Annathae and Annachi
Two variant forms of ‘Anna’ are also used honorifically in other endearing extensions such as Annathe and Annachi. Lyricist Pattukottai Kalyanasundaram (1930-1959). A popular dance number penned by him to MGR’s Chakkaravarthy Thirumagal (1956) movie, begins with,
‘Aada Vaanga Annathe – Anjaatheenga Annathe! Ange-Inge Parkirathu Ennathe! (Annathe – will you come to dance? – Annathe Why do you fear? – Why do you look here and there?). This was the beginning line by two women back dancers. Then, MGR (voice by Sirkazhi Govindarajan) retorts, ‘Aadam podura ammalu!- asanthu nirkira ammalu! – ayya kidde sellathaiah kumalu!’ (Hey lady, you’re dancing – Hey lady, you look surprised – Your cheating ways cannot beat me). Could MGR have approved this song in his movie, if the word ‘Annathae’ was derisive in any sense to his leader Anna?
Kalyanasundaram again wrote a lilting melody for a Sivaji Ganesan movie Pathi Bakthi (1958), which has the word ‘Annachi’ in it.
Intha thinnai pechchu veeraridam – oru kannayirukkanum annachi- Naam onnayirukkanum annachi (We should be careful about these gas bags – Lets keep an eye on them annachi- we should join against them annachi)
Poet Kannadasan also had written a lyric for a Sivaji Ganesan movie Pazhani, which begins with ‘Annachi vetti kattum Ampillaya Neenga – yararkum rosamiruntha maatu pakkam ponga’ (Annachi – are you a man who wears vetti? If you have courage, why not go near the bull?), sung by Sirkazhi Govindarajan.
The ‘Annachi’ is also used commonly among Nadar caste folks in Tamil Nadu, and it is no secret that Kamaraj (who belonged to the Nadar caste) was taunted by DMK journalists with the slogan ‘Viruthunagar Annachi – Unga veerappellam ennachu’ (Annachi from Virudhu Nagar – what happened to your braggadocio?), after his embarrassing 1967 loss at Virudhu Nagar constituency. At the pre-election campaign, Kamaraj had bragged that he would win by ‘sleeping’ – but he lost to a DMK student leader.
One of the most popular lyrics of poet Kannadasan expressing sibling love carries the word Annan. For the Sivaji Ganesan starrer ‘Pasa Malar’(1961), his lyric begins with ‘Malarkalai pol thangai urangukiral – Annan vazhavaipaan enru amaithi kondal; Kalainthidum kanavukal aval padaithal – Annan karpanai therinil paranthu senran’ [ Sister sleeps like a flower – she is in peace thinking (her) brother offers her life; She is full of dreams that disperse – Brother does fly in a fiction chariot.]
Even in the DMK’s signature movie Parasakthi (1952), in which Sivaji Ganesan debuted, the popular Ka – Ka- Ka (crow) song, sung by Chidambaram Jayaraman, in a line the word Anna was tagged to crow as ‘Kaakai Annave neengal azhagaana vaayaal pannaga paadureenga’ ( Crow elder – you are singing so melodiously with your beautiful mouth). Should it mean that it was self-deprecating humor on Anna, by his protégé M. Karunanidhi, whom I believe was the lyricist for this song?
Among Eelam Tamils, the endearing extension ‘Annai’ are prevalent. It is also used prominently in Tamil Nadu among movie industry and cultural circles, as Anne. In LTTE circle, its leader Prabhakaran was originally known as a ‘Thambi’ (a younger brother) in early 1980s. Then, in early 1990s, his status morphed into ‘Annai’, for his junior cadres. A Time magazine news report by Edward Desmond offers the following description:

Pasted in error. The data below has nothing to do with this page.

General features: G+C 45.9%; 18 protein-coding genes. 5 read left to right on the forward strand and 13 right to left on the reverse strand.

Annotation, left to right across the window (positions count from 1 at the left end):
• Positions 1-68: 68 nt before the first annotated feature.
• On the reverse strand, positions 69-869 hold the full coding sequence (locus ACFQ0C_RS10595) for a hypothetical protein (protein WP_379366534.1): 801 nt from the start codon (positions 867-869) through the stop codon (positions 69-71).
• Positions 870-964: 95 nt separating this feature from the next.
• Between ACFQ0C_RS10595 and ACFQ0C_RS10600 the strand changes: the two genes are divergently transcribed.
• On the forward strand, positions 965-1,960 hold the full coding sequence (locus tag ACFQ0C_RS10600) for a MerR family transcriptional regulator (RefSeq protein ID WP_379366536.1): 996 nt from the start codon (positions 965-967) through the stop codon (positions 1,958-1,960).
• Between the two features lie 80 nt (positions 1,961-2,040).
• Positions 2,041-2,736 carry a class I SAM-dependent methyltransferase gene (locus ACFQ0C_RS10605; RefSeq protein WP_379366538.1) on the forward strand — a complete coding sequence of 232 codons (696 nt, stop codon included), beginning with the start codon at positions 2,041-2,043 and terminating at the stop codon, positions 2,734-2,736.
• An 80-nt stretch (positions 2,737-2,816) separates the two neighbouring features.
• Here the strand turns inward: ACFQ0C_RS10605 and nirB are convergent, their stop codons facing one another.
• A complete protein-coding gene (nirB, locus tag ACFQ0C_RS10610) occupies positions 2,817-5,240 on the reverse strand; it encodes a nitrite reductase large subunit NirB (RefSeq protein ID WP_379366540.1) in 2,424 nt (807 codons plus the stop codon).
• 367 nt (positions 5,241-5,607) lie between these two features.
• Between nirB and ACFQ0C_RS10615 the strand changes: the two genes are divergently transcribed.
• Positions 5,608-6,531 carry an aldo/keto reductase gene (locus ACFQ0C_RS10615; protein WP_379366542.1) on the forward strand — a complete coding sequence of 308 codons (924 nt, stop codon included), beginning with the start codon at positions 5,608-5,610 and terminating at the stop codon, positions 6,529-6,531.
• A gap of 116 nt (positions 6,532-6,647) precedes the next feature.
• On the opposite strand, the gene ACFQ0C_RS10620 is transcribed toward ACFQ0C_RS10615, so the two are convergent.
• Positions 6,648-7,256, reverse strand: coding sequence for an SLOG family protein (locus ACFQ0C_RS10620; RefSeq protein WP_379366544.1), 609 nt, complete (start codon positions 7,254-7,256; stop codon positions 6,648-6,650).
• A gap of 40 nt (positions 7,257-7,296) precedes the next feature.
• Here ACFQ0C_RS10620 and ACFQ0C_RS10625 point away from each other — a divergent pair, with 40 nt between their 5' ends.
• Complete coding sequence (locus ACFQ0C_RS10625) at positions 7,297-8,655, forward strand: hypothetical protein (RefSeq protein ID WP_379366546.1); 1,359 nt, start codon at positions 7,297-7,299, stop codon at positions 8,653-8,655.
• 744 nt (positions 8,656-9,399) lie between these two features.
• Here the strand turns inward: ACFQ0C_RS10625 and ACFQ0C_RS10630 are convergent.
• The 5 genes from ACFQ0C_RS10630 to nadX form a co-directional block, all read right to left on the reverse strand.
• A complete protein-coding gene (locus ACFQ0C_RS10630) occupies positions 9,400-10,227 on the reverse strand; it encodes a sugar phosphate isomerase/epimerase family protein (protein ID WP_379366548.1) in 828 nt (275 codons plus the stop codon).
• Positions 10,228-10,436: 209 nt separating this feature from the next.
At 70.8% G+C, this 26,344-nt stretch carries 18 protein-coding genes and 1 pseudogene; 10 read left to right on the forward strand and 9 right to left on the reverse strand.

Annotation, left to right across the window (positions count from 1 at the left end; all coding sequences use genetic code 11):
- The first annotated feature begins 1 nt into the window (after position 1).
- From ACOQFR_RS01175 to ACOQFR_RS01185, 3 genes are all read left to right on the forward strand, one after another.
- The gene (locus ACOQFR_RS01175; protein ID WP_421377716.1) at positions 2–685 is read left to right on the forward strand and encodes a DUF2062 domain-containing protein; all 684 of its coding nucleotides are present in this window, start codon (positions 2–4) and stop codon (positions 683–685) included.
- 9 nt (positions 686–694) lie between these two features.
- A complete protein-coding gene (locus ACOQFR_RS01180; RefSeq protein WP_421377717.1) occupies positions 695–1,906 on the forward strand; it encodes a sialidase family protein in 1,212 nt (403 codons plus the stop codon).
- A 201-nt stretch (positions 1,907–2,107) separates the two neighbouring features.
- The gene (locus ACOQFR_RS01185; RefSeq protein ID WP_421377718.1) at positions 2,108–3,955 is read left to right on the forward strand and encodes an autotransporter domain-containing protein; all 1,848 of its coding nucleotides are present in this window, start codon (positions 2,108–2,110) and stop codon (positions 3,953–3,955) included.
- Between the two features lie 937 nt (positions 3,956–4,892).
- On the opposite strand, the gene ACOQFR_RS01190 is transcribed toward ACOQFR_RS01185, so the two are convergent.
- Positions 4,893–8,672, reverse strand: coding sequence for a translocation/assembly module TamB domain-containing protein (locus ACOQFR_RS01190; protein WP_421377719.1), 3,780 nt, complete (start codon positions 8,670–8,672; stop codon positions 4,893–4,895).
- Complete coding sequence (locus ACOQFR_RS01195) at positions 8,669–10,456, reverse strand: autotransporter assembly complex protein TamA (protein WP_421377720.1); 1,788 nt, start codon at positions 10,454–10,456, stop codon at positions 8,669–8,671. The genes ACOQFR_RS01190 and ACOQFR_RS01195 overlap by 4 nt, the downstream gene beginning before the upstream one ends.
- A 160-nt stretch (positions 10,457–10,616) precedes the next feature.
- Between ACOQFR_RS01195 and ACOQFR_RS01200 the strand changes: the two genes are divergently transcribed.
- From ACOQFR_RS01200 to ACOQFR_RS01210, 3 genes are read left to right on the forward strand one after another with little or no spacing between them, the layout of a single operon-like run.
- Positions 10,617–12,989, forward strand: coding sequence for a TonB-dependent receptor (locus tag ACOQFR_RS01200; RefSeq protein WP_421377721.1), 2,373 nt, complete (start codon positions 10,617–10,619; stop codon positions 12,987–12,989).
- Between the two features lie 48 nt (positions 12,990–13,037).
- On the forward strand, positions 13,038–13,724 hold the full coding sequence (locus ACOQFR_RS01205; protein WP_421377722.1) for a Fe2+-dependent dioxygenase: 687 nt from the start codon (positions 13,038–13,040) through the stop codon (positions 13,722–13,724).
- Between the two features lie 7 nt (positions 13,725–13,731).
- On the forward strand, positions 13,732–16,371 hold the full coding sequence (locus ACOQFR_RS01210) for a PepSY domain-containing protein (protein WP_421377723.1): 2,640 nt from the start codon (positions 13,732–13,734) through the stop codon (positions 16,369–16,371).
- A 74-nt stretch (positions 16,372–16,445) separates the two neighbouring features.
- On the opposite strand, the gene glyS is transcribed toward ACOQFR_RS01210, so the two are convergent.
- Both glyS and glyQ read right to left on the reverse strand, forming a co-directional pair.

“It is in the end Prabhakaran whose will binds the Tigers. His followers call him Annai, or elder brother, and talk of him with wide-eyed awe, their only fear the possibility that they might let him down. ‘He is mother, father and god all rolled into one’, says a guerrilla named Sunil. Government soldiers tell of a badly wounded female Tiger they captured at Elephant Pass. Her dying words were not a call for mother but for ‘Annai, Annai’. (Sept. 16, 1991, p.20)
In early 2000s, Prabhakaran became the ‘Thalaivar’ (leader) for the Tamil public, while Anton Balasingham remained as ‘Bala Annai’ until his death, because he was addressed as ‘Annai’ by Prabhakaran.
Among Eelam Tamils, Annavi is used as a suffix following the name for a traditional Tamil dance drama tutor.
‘Annal’ is another related honorific word. The Tamil-English dictionary by V. Visvanatha Pillai (1951), provides eight variant meanings for this word. These include, (1) the god of the Jainas, (2) a king, (3) cleaving to, being attached, (4) an elder brother, (5) the god of the Buddhists, (6) a superior, a great man (7) a ruler in a jungle district, and (8) greatness, dignity, exaltation, loftiness. The most famous line in which this word appears refers to Lord Rama, in Kambar’s 12th century epic, Kambaramayanam. Kambar describes the scene when Lord Rama saw young Sita for the first time, as ‘Annalum nokkinaal; avalum nokkinaal’ [The Lord watched (her); and she also glanced (at him).], a delicate way of saying that cupid arrows were exchanged between the two.
Why such variants exist?
In my thinking, the prime reason for the prevalence of such variants of Anna (Annachi, Annathae, Annan, Annai, Anne, Annavi and Annal) is due to the inhibition among Tamils to address someone older than themselves pointedly by the person’s name. It is considered disrespectful. Secondly, even if one doesn’t know the name or if it cannot be retrieved instantly from memory, the guy in front can be respectfully addressed with any of these suitable Anna variants.